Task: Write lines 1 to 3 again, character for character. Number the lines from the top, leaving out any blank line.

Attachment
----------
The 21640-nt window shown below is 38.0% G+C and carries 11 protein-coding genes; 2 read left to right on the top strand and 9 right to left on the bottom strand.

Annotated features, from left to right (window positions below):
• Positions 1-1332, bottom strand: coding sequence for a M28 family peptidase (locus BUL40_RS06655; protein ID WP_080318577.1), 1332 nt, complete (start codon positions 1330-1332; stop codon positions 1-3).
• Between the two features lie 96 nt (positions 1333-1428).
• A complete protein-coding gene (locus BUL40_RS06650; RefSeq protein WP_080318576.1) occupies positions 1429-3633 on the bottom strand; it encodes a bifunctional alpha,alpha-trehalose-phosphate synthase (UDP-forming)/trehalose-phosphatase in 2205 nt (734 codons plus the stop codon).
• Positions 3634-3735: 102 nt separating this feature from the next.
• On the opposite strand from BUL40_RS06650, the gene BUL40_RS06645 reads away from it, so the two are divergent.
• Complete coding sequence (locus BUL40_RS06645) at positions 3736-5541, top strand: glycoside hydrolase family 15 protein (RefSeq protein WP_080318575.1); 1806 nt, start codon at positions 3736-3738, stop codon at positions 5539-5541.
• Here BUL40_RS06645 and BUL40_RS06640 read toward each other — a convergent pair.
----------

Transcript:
The 21640-nt window shown below is 38.0% G+C and carries 11 protein-coding genes; 2 read left to right on the top strand and 9 right to left on the bottom strand.

Annotated features, from left to right (window positions below):
• Positions 1-1332, bottom strand: coding sequence for a M28 family peptidase (locus BUL40_RS06655; protein ID WP_080318577.1), 1332 nt, complete (start codon positions 1330-1332; stop codon positions 1-3).